What is it about Meghan and Harry that makes them so very likeable?
This year has been unquestionably successful for the British royal family.
The responsibilities of the world’s most watched royals are somewhat convoluted: their work is largely based on community outreach and philanthropy but they must appear relatable, down-to-earth and at-all-times charming.
Meghan Markle, the newest duchess, has embraced her new role with aplomb and her whirlwind love story with husband Prince Harry has reached an exciting new chapter as the couple announced they’re expecting their first child on Monday as they are in the midst of a 16-day tour of Australia, New Zealand and Fiji.
And while their ‘jobs’ per se largely require being immaculately dressed and making small talk with strangers with a smile on their face isn’t exactly the most taxing work in the world, it’s a duty that’s taken very seriously in the palace and by the public.
Case in point: Meghan and Harry are attending dozens of engagements in little over two weeks, and while there’s little sympathy on hand for the couple whose only full-time job is to have their picture taken, I will forever empathise with any woman forced into high heels at any stage of her pregnancy.
When they announced their baby news on Monday, there were well-wishes pouring in from around the world, perhaps even moreso than when they exchanged vows in a fairytale ceremony in May.
They represent the perfect marriage of a modern monarchy - they are both beautiful, wealthy, clearly in love and without the pressures of expectation imposed on William and Kate Middleton, are allowed to carve their own path. In the two years they’ve been together, they have met, fallen in love, become engaged, married, moved Meghan’s entire life to London from Toronto and are now expecting their first child. And during that time, their popularity has only increased with every considered appearance they have made.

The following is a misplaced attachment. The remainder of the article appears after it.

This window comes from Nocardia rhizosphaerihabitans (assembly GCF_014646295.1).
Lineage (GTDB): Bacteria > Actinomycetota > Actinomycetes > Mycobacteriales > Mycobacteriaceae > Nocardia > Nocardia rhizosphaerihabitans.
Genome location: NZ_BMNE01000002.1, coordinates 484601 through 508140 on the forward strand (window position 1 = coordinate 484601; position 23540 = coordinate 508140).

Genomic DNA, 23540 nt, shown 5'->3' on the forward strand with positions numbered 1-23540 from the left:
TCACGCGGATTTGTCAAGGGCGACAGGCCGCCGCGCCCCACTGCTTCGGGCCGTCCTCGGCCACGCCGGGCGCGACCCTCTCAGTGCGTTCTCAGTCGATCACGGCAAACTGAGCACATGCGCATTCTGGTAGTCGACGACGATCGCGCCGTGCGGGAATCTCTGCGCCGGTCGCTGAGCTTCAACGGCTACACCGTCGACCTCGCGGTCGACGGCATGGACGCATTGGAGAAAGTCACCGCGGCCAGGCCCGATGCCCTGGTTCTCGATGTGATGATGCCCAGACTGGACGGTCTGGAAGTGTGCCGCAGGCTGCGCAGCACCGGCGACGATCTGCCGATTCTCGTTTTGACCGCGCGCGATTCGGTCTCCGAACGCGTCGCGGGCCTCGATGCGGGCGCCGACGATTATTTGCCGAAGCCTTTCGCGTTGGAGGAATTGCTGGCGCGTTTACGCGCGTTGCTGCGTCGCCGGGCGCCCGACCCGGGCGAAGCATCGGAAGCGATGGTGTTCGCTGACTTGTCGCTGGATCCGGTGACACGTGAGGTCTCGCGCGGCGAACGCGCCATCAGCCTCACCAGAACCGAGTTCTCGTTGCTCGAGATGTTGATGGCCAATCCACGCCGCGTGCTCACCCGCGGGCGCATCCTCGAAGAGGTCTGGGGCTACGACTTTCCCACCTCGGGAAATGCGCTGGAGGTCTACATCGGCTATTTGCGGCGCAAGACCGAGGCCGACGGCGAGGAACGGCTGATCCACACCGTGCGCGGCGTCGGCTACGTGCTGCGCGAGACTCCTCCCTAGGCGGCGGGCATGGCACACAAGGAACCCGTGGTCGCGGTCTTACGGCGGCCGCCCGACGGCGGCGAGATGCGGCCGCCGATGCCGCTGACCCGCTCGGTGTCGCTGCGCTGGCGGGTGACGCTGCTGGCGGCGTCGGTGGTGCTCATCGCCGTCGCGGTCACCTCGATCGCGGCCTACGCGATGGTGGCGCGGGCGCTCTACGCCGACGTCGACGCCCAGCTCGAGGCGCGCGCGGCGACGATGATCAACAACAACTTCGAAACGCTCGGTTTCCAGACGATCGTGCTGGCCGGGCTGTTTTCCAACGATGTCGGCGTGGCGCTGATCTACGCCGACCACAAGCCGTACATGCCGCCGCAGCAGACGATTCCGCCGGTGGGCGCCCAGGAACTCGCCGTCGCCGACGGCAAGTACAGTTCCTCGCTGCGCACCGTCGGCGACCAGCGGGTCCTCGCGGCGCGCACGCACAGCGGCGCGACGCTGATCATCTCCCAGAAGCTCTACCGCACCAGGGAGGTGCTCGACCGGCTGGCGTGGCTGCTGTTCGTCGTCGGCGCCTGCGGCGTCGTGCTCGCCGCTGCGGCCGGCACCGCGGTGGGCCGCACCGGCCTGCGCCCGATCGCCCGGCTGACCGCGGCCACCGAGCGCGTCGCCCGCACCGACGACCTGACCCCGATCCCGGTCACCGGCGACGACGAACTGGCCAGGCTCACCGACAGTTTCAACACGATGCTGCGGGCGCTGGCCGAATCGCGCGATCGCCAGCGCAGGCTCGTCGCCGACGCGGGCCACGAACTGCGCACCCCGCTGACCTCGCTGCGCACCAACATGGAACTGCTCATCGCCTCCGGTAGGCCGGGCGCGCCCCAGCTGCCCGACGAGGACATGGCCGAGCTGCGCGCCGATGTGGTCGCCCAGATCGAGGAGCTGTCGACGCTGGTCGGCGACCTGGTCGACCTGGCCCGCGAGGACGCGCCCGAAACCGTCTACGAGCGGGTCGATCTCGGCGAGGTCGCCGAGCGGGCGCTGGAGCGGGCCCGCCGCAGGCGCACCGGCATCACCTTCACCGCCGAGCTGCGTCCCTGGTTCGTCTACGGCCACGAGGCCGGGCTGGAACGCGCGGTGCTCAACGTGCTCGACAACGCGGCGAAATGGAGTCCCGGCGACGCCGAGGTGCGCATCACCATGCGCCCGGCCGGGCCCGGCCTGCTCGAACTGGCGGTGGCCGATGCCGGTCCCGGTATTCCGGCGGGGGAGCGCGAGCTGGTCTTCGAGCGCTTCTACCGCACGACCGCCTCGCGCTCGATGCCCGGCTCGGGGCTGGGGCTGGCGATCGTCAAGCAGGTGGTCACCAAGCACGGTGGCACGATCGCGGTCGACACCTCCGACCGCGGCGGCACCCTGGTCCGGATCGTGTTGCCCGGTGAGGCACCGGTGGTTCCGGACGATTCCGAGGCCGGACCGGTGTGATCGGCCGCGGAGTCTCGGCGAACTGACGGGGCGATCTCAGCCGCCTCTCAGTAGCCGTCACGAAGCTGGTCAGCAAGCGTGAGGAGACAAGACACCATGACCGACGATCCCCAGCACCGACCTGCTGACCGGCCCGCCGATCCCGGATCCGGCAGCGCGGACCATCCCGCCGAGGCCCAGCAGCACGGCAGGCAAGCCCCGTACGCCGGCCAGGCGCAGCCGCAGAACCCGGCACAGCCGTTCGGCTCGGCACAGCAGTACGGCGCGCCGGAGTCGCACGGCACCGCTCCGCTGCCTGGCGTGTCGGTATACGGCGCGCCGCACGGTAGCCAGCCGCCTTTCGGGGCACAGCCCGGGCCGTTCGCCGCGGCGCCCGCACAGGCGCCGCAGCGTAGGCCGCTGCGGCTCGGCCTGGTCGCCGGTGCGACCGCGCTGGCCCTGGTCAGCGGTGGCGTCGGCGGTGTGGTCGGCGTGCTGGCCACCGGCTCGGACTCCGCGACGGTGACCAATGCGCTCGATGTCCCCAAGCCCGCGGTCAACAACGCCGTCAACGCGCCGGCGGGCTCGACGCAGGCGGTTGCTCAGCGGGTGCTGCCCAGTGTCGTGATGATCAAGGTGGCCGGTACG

A few months ago, I wrote a piece stating that I believe Meghan Markle’s ostentatiously expensive wardrobe is in bad taste (my particular example was her wearing a €5,000 Givenchy suit while meeting children with life-altering and fatal diseases and their parents, some of whom work as full-time carers) and I was decimated on social media with allegations I was racist, sexist and just plain jealous. More often than not, if I write anything critical about Meghan, I am told by her supporters that my criticism is rooted in equal parts racism and envy.
On the flip side, anything that I, or any other journalist might write that is full of praise for the Duchess of Sussex is dismissed as nonsensical, because it’s largely based on their appearances or because of this alternative narrative that she is nothing but a clever social climber.
Members of the public, particularly the British public, feel a bizarre sense of ownership over Harry.
When I covered their wedding in Windsor in May, I spoke to a number of the estimated 150,000 people who had travelled from around the world and camped for days to understand what it was about this royal couple that is so captivating.
One woman, a retiree in her 60s, said she believed Harry was “just like her”, while another gentleman, who had slept on the streets of Windsor for two days in advance, said he wanted to see Harry happy, believing they held a special bond despite having never met each other.
I remain fascinated by this dynamic.
Any of the Americans I spoke to, who had flown thousands of miles to the picturesque town, said they initially became fascinated with the royals (particularly Harry and Prince William) during Princess Diana’s lifetime.
While covering their two-day trip to Dublin in July, there was a different reception. Firstly, there was a significantly smaller crowd and certainly not the numbers befitting the extensive security required or the snipers and undercover Gardai that followed their every move.